How a fraud conviction on your criminal record can impact your life

fraud conviction impacting life

If you were convicted of fraud recently or even years ago, it can have a lasting effect on your life. The immediate consequences may include a fine or time behind bars. Once the sentence is completed, it can be easy to forget about this conviction. However, you can be sure that it will appear on your criminal record if a criminal record check is conducted.

Criminal record versus vulnerable sector check

There is a difference between a criminal record check and a vulnerable sector check. A criminal record check will reveal any criminal charges, discharges, convictions, and fingerprints. A vulnerable sector check can be used when you apply for a position of authority or trust when working with young or vulnerable persons. These checks reveal your criminal record along with any pardons Canada (record suspensions) for sexual offences or other relevant police records.

fraud conviction and applying for a jobFraud convictions and employment ramifications

If you are looking for a new job, you can expect the employer to do some investigating. They will check your references and they may do a criminal record check too. Depending on the province in which you live, you can legally be denied employment based on your current or past offences.

In certain provinces, you may only be denied a position if your offence relates to the job you are applying for. In other words, if you have a fraud charge against your name, you may find it very difficult to be hired in any job that involves accounts or finances. Remember, a fraud charge can also affect your prospects as a volunteer. It will depend on the organization, their policies and the position you wish to fill.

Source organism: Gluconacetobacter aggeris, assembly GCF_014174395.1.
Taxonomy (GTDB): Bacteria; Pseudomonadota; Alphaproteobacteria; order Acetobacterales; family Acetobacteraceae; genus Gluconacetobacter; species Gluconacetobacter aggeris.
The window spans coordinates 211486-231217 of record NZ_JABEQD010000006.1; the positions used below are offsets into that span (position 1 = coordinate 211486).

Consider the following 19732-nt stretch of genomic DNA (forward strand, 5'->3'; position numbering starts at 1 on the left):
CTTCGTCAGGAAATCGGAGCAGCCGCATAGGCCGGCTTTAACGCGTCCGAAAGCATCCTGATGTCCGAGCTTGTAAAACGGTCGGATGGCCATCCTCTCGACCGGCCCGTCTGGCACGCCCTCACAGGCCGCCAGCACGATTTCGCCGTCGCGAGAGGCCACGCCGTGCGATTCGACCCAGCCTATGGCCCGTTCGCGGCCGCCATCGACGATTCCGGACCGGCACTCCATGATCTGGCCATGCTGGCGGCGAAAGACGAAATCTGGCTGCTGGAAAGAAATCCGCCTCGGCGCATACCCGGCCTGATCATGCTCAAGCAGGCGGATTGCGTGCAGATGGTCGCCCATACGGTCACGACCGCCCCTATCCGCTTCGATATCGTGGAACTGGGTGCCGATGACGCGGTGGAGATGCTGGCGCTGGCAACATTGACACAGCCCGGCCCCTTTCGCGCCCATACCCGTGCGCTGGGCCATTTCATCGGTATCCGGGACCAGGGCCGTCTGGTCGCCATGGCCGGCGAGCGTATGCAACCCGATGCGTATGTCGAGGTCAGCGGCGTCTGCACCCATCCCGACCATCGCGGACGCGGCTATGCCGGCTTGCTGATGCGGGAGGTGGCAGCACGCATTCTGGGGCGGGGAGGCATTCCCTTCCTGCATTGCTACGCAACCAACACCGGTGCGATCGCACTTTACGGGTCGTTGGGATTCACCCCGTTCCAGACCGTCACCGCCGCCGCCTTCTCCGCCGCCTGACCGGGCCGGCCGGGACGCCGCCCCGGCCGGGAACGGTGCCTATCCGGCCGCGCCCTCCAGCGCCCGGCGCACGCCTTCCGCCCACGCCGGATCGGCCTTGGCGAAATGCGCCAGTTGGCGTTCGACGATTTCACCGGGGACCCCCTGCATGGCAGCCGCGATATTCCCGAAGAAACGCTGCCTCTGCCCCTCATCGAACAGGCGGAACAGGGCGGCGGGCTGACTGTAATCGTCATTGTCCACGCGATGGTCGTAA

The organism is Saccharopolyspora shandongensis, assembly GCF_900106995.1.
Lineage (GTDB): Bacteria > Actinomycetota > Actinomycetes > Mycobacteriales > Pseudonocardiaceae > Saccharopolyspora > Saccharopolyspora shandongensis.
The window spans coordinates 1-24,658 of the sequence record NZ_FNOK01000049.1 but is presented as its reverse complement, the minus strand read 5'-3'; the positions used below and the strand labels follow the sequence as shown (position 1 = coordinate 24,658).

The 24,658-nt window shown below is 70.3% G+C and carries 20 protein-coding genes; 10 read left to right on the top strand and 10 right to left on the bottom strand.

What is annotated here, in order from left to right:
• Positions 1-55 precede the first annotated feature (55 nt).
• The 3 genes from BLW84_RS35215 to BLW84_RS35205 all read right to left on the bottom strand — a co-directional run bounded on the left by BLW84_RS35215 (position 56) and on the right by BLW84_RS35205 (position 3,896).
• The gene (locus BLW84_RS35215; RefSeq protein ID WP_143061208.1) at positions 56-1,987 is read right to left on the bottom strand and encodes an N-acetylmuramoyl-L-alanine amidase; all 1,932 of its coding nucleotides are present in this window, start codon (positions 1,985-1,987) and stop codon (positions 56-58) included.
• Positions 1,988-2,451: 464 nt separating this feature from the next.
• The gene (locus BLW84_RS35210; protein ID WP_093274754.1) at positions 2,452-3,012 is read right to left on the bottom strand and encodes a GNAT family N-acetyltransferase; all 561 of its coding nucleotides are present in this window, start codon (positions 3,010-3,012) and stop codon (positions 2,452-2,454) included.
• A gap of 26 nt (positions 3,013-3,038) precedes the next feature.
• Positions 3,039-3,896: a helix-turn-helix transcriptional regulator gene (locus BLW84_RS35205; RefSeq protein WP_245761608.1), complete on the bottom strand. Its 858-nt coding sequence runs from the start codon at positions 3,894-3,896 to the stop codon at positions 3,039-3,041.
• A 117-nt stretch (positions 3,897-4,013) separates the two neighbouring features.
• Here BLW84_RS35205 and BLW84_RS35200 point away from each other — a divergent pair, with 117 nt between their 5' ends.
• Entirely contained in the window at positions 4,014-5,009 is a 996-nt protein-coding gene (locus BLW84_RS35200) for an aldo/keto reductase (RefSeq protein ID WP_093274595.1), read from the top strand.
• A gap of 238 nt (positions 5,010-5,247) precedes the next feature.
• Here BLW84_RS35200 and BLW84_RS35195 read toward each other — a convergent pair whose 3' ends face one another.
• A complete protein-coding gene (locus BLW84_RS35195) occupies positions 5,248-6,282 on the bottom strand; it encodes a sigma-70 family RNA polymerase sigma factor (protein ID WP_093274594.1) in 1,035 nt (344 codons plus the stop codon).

Fraud charges and your travel plans

Canada has a lot to offer in terms of sights and attractions. However, international travel has even more to offer. The United States is the top international location for Canadians. When crossing the border, your documents will be checked by the United States authorities. Since they have access to several databases, they can also check your Canadian criminal record before allowing you to cross.

If you have been charged or convicted of a charge like fraud, you can very easily be denied entry. If you are turned away based on your criminal record, it will make any future trips that much more difficult.

Fraud convictions and filing for custody

Whether or not you were married to your partner, a split is always more complicated when children are involved. Whether you are filing for joint custody or full custody, you can be sure that any and all skeletons will be revealed. Any charge or conviction can make your former partner appear to be the fit parent while they use your record against you.

It’s also important to remember that you can lose a custody battle if you live with somebody who has a criminal record. When a judge reviews your case, you will need to provide your criminal record and anyone you live with will need to do the same. Failing to do so will have the same effect as if you have a criminal conviction.

Pardons Canada  for fraud convictions

Fraud comes in various forms and, in many cases, you might not get the opportunity to explain the circumstances surrounding your conviction. Which is why it is so important to take the necessary action before this charge can do any more damage.

If you have been convicted of fraud, you will need to file for a Canadian pardon. If you have been charged but not convicted, then file destruction is needed. In both cases, you will need to provide several relevant documents and certain criteria need to be met. In the case of a conviction, you will need to complete your sentence before waiting for an allocated period of time. Hereafter, you should be eligible to submit a pardon request.

If you’ve had a run in with Canadian law enforcement and you want to enjoy the freedom of a clean record once again, contact Record Free at +1 (866) 928-3260. We will help you determine your eligibility for a pardons Canada.

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